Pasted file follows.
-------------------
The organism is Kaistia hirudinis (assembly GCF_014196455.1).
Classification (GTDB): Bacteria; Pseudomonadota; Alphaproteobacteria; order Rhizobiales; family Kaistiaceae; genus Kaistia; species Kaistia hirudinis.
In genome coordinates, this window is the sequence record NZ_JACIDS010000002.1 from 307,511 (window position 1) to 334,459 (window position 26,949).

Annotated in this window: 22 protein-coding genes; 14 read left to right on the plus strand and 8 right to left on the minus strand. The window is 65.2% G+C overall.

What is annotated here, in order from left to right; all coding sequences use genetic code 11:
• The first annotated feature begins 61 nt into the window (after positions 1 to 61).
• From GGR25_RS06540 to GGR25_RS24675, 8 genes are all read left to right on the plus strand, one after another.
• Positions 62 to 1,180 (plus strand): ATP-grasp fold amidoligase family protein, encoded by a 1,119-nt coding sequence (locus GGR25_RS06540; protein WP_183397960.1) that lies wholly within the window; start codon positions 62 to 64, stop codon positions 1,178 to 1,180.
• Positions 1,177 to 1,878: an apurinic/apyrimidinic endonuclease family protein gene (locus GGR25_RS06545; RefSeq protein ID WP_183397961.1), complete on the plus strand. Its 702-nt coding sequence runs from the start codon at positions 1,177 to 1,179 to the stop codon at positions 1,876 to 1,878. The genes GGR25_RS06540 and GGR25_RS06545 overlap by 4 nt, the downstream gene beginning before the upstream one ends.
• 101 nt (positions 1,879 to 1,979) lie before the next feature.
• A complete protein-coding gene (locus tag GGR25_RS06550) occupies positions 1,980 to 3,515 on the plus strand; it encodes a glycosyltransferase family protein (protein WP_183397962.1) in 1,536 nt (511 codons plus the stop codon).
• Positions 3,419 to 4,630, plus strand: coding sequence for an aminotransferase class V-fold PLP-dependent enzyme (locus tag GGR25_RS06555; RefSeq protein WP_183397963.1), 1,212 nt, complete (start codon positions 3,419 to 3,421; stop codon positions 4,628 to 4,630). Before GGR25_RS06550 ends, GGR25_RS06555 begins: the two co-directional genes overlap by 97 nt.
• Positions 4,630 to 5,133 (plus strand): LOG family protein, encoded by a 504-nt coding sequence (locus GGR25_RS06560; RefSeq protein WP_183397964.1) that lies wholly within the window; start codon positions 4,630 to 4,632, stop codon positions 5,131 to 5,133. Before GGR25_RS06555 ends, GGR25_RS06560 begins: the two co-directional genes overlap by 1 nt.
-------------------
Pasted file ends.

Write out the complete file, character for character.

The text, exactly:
The organism is Kaistia hirudinis (assembly GCF_014196455.1).
Classification (GTDB): Bacteria; Pseudomonadota; Alphaproteobacteria; order Rhizobiales; family Kaistiaceae; genus Kaistia; species Kaistia hirudinis.
In genome coordinates, this window is the sequence record NZ_JACIDS010000002.1 from 307,511 (window position 1) to 334,459 (window position 26,949).

Annotated in this window: 22 protein-coding genes; 14 read left to right on the plus strand and 8 right to left on the minus strand. The window is 65.2% G+C overall.

What is annotated here, in order from left to right; all coding sequences use genetic code 11:
• The first annotated feature begins 61 nt into the window (after positions 1 to 61).
• From GGR25_RS06540 to GGR25_RS24675, 8 genes are all read left to right on the plus strand, one after another.
• Positions 62 to 1,180 (plus strand): ATP-grasp fold amidoligase family protein, encoded by a 1,119-nt coding sequence (locus GGR25_RS06540; protein WP_183397960.1) that lies wholly within the window; start codon positions 62 to 64, stop codon positions 1,178 to 1,180.
• Positions 1,177 to 1,878: an apurinic/apyrimidinic endonuclease family protein gene (locus GGR25_RS06545; RefSeq protein ID WP_183397961.1), complete on the plus strand. Its 702-nt coding sequence runs from the start codon at positions 1,177 to 1,179 to the stop codon at positions 1,876 to 1,878. The genes GGR25_RS06540 and GGR25_RS06545 overlap by 4 nt, the downstream gene beginning before the upstream one ends.
• 101 nt (positions 1,879 to 1,979) lie before the next feature.
• A complete protein-coding gene (locus tag GGR25_RS06550) occupies positions 1,980 to 3,515 on the plus strand; it encodes a glycosyltransferase family protein (protein WP_183397962.1) in 1,536 nt (511 codons plus the stop codon).
• Positions 3,419 to 4,630, plus strand: coding sequence for an aminotransferase class V-fold PLP-dependent enzyme (locus tag GGR25_RS06555; RefSeq protein WP_183397963.1), 1,212 nt, complete (start codon positions 3,419 to 3,421; stop codon positions 4,628 to 4,630). Before GGR25_RS06550 ends, GGR25_RS06555 begins: the two co-directional genes overlap by 97 nt.
• Positions 4,630 to 5,133 (plus strand): LOG family protein, encoded by a 504-nt coding sequence (locus GGR25_RS06560; RefSeq protein WP_183397964.1) that lies wholly within the window; start codon positions 4,630 to 4,632, stop codon positions 5,131 to 5,133. Before GGR25_RS06555 ends, GGR25_RS06560 begins: the two co-directional genes overlap by 1 nt.